Widow laments society's rifts in farewell to Uncle SMS

100 days on from the death behind bars of Ampon Tangnopakul, his wife says nothing has changed

Religious rites were held yesterday to mark 100 days since the death of lese majeste convict "Uncle SMS", Ampon Tangnopakul, 61, who died in prison.

Rosmalin: Standing firm

The rites were held at Wat Dansamrong in Samut Prakan.

Only a few family members and neighbours showed up, and the media attendance was also low out of respect for the family's expressed wish for a low-profile ceremony.

Better known among his family members and supporters as Ah Kong, Ampon was pronounced dead on May 8 at a Bangkok prison hospital where he was being treated for acute stomach pain resulting from liver cancer.

The cancer had spread from his larynx.

Ampon was sentenced to 20 years in jail on Nov 24 last year for lese majeste.

He was found guilty on four counts under the lese majeste and computer crime laws for sending text messages deemed defamatory to the monarchy. He received five years for each count.

Ampon's supporters said the sentence was too harsh, especially given his age and the fact he was suffering from cancer.

His wife, Rosmalin Tangnopakul, has always insisted on his innocence, saying Ampon didn't even know how to send text messages.

His bail requests during the trial were repeatedly denied. He had planned to seek a royal pardon but he died after starting his jail term.

Ampon's remains will be cremated on Aug 26 at a temple to be announced later.

"I personally would like to keep things as simple as possible," Mrs Rosmalin said at yesterday's ceremony.

"I would like to spread all of [Ampon's] ashes into the sea and tell him that he should let go of everything and be free as he wishes. But other family members prefer to keep some of the ashes for remembrance."

Mrs Rosmalin said her ordeal had made her stronger. "If I don't stand firm, others will be nervous," she said.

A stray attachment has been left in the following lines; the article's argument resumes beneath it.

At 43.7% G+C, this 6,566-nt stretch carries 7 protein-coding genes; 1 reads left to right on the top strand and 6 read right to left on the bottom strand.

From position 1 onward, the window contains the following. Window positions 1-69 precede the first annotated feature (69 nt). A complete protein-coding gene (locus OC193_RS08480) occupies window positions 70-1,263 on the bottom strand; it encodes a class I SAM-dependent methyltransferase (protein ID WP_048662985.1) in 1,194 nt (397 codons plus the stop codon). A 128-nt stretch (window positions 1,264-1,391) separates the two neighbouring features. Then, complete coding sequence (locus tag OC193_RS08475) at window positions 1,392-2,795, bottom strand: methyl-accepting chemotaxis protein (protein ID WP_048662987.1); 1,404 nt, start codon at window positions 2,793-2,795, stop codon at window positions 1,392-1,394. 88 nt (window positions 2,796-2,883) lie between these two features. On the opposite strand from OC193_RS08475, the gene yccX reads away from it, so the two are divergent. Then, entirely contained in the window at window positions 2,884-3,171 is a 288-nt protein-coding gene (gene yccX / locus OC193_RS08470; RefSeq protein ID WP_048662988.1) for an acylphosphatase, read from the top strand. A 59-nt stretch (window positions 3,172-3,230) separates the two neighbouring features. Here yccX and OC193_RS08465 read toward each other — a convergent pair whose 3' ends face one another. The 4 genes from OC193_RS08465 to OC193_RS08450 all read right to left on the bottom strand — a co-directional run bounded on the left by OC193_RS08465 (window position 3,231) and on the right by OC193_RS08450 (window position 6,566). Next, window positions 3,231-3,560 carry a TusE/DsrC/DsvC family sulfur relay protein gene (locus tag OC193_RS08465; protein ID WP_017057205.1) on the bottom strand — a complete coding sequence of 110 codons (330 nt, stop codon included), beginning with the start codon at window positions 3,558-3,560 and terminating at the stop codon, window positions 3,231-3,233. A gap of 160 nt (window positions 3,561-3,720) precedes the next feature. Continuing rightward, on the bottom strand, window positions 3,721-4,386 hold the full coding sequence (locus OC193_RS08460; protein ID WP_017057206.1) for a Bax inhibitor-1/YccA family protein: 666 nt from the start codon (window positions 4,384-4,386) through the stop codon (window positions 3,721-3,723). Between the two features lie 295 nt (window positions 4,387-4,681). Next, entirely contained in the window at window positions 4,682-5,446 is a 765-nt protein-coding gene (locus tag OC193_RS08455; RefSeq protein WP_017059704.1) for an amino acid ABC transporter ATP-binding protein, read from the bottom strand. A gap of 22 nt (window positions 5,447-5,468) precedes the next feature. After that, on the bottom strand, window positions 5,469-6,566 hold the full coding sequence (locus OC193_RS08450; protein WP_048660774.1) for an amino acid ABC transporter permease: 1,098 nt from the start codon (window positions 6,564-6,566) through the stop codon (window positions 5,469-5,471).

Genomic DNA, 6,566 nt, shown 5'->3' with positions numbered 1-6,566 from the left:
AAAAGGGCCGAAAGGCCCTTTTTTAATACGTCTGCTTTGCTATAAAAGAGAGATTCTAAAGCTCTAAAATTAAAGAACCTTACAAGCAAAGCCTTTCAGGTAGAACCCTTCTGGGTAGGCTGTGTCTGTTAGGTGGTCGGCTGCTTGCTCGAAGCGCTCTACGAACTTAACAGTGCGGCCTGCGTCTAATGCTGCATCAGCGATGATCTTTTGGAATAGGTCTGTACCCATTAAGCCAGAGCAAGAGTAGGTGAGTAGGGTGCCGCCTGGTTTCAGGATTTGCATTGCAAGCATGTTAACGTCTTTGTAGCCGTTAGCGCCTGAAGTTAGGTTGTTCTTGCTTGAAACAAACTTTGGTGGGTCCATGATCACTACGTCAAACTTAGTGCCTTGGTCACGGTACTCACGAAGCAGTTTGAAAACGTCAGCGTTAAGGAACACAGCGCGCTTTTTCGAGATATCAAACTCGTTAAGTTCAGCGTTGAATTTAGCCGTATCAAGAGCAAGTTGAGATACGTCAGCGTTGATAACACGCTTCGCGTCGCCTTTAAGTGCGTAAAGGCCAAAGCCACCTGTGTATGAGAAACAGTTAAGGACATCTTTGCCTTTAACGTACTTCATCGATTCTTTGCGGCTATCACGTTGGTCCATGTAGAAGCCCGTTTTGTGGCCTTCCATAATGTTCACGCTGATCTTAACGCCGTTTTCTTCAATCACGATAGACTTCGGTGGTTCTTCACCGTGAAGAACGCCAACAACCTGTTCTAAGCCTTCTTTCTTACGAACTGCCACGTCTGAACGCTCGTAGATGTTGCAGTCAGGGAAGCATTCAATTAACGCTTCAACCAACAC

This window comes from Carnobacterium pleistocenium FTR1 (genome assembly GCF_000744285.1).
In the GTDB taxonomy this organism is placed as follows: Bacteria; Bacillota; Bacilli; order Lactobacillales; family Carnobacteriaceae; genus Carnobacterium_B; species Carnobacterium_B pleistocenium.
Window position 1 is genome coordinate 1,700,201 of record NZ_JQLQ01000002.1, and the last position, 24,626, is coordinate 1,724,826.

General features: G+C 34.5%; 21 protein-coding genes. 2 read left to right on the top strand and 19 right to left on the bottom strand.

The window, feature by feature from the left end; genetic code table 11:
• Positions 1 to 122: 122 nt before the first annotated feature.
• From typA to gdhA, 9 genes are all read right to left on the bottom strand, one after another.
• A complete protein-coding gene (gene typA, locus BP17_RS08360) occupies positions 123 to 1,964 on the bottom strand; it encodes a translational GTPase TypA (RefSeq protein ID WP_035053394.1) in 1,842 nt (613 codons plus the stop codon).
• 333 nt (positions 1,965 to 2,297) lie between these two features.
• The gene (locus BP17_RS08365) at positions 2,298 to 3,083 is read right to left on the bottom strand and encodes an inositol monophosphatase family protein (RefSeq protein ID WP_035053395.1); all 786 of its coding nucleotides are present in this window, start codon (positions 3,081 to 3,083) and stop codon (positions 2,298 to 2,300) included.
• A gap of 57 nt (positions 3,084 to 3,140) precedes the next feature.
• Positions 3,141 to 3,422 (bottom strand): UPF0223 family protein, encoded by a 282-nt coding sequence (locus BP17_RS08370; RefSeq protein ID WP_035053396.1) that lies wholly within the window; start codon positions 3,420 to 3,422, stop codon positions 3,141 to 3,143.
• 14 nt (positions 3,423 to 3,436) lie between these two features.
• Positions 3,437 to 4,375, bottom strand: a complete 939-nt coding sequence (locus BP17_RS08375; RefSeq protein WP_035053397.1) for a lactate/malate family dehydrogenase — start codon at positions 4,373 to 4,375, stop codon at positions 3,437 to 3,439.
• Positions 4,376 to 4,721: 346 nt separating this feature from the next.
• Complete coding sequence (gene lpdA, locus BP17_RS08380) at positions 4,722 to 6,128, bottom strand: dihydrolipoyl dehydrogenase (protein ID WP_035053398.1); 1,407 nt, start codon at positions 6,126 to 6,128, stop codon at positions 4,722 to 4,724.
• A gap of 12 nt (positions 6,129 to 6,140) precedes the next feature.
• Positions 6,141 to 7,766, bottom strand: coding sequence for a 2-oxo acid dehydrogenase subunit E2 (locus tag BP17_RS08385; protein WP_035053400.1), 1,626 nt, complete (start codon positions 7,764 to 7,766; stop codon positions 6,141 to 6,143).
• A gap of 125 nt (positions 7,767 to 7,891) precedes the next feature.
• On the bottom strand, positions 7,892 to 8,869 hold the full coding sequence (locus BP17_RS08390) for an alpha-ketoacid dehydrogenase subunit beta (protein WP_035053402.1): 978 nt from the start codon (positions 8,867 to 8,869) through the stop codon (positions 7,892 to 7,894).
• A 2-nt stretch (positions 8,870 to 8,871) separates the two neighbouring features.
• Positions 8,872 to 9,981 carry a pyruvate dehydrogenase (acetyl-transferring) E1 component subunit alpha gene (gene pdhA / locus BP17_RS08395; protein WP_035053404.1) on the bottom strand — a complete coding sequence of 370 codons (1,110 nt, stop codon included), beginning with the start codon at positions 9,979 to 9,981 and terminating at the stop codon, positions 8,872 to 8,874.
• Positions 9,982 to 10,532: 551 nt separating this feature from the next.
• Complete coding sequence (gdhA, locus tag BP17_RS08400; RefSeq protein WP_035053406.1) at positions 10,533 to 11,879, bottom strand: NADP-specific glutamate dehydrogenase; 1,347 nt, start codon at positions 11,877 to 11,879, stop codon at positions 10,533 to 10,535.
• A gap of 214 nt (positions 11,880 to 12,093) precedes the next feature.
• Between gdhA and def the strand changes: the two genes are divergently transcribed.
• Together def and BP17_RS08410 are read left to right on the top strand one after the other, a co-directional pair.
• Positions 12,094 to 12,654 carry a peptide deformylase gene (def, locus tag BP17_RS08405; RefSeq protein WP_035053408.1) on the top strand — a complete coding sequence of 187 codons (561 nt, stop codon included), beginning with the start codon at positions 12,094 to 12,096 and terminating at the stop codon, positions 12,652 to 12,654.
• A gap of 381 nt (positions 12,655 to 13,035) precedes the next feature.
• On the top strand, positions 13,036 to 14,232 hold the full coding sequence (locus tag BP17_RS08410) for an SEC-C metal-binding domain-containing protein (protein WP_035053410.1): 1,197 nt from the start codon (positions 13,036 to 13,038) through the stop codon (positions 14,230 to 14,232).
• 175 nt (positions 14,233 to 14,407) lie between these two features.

"Our family stands firm that Ah Kong was innocent. He was not an aggressive person and could not say anything bad about anyone, not to mention any institutions."

However, she said she did not hold any grudges against anyone.

Recalling the day of her husband's arrest, when a squad of police officers surrounded their rented home in a crowded soi in Samut Prakan province, Mrs Rosmalin said: "It was very gung-ho. More policemen were involved than in an action movie.

"Ah Kong was still asleep. I was startled to learn what had brought the policemen there.

"They trampled all over our small space and our bed with an army of media," she said.

"I thought perhaps they were cracking down on the red shirts. But he joined both [red shirts and yellow shirts] at their rallies, actually."

Mrs Rosmalin said Ampon attended rallies purely out of interest and was not affiliated with any political side.

The media coverage of the raid on their home forced her to move out.

Even some of her children and grandchildren had to change homes or schools as they were made to feel unwelcome by neighbours.

"Society has not changed much with Ah Kong's death," Mrs Rosmalin said.

"When he died, sympathy poured into our family from those who understand us, while abhorrence and wickedness flew from those who had judged Ah Kong without knowing him," she said.

The only thing she felt sorry for was that society had been polarised for too long.

Thais used to co-exist peacefully even if they had different ways of thinking but the colour-coded political wedge has driven them away from each other in recent years, she said.

"No sympathy is spared for any people who think differently to them," Mrs Rosmalin said.

An inquest into Ampon's death has not yet concluded as police are still working on the necessary forensics report.

About the author

Writer: Achara Ashayagachat
Position: Senior Reporter